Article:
Recently, we have seen an increase in calls from parents, grandparents and caregivers of children who have loved ones living with alcohol/drug addiction. They all want to know how best to help the young person in their care who has been impacted by the substance abuse of this parent/caregiver. No one wants to believe that children are impacted but the research, and our own work with families, clearly indicates that they are very much affected. Though the great news is that by giving our children some clear messages and allowing them to chat about their feelings about this “taboo” or forbidden topic in their families, recovery for the whole family is possible – even if the loved one, who remains ill with addiction, does not recover!

So what messages can we share with the child impacted by a loved one’s addiction?

  • Sharing your feelings is not being mean or disloyal to your family.

  • When you talk to someone you trust, you begin to feel better and feel less alone.

  • When you live with alcoholic/drug addicted parents, feeling afraid and alone is normal. It is confusing to hate the disease of alcoholism at the same time that you love your alcoholic parent.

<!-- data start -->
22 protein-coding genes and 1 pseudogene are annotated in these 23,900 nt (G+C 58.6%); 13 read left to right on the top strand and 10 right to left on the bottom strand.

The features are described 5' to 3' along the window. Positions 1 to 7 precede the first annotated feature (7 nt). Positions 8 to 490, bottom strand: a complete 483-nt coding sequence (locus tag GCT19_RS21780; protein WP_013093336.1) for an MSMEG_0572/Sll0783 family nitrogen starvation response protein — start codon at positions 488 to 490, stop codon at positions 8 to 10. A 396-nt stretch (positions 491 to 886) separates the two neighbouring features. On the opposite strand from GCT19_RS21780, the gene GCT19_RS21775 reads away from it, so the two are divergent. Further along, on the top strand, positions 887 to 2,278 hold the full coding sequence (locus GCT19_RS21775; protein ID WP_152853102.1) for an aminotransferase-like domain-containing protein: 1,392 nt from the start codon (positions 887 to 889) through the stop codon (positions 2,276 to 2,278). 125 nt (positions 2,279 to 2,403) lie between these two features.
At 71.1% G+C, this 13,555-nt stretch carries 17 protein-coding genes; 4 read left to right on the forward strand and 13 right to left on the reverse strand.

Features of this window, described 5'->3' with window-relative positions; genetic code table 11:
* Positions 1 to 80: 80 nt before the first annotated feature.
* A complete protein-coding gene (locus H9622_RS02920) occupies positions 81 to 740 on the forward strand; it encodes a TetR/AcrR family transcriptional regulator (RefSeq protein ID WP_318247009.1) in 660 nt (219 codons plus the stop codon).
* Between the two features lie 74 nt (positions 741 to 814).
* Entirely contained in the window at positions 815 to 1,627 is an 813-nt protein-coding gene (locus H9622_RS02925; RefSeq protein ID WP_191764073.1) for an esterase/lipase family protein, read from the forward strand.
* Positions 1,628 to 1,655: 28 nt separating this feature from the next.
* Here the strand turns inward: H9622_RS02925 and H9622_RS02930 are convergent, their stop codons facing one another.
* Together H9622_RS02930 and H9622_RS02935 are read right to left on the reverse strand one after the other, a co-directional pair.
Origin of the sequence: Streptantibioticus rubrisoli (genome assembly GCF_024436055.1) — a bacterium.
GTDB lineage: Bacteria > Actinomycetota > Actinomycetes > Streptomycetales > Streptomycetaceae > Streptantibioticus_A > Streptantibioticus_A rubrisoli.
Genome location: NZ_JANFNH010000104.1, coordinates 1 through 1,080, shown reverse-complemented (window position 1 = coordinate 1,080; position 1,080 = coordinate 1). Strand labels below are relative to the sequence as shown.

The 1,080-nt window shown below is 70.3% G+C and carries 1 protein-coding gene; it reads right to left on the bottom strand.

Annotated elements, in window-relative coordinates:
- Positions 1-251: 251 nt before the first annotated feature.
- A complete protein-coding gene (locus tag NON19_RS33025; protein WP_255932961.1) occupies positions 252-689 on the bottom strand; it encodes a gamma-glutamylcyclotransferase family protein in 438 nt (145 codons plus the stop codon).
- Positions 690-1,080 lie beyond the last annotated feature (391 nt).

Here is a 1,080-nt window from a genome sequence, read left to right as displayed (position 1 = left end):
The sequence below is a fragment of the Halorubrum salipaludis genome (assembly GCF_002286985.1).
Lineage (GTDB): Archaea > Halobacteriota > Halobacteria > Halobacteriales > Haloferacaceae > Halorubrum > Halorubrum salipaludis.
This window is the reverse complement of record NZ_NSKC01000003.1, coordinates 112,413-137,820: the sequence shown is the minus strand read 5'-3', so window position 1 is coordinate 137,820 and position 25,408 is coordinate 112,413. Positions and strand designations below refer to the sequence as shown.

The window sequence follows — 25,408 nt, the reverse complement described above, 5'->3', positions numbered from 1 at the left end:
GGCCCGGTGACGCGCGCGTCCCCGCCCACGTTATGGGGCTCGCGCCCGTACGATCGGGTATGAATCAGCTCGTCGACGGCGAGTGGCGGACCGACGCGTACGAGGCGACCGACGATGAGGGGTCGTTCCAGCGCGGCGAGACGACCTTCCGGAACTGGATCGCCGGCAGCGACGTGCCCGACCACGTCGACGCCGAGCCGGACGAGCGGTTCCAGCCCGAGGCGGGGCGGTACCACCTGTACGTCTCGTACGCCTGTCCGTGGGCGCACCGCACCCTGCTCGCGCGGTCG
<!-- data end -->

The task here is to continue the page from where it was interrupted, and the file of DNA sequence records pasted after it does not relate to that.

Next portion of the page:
• Remember to have fun! Sometimes children with alcoholic families worry so much that they forget how to be “just a kid.” Find a way to let yourself have fun.

  • DON’T ride in a car when the driver has been drinking if you can avoid it. It is not safe. Please help protect your child from having to ride with someone who has been drinking.

  • You have no control over the drinking. You didn’t make the problem start, and you can’t make it stop – and you can’t “make” anyone use alcohol or drugs!!

The National Association of Children of Alcoholics (www.nacoa.org) shares “THE SEVEN C’s”, a tool to help young people understand that they are not responsible for their parents’ problems. Children need to know that it is not their fault when their parents drink too much or abuse drugs, and that they cannot control their parents’ behavior. They can be shown that there are ways they can learn to deal with their parents’ alcoholism or drug use.

  • I didn’t CAUSE it

  • I can’t CURE it

  • I can’t CONTROL it

  • I can help take CARE of myself by COMMUNICATING my feelings, making healthy CHOICES and CELEBRATING me!

Please join us June 4th and 18th for a “CELEBRATION OF HOPE AND HEALING for FAMILY MEMBERS AFFECTED by SUBSTANCE ABUSE” with video and refreshments from 5:15pm to 6:30pm at the Laboure Center, 275 West Broadway, South Boston, MA 02127. The group is led by Maureen McGlame, M. Ed., LADC1, LCSW , Director of COASA, who has 35 years experience working with children and families. Please call Danielle at the IIIC (617-542-7654 ext.14 or dowen@iicenter.org) if you have any questions about this event or about recovery in families. Change IS always possible – We can help!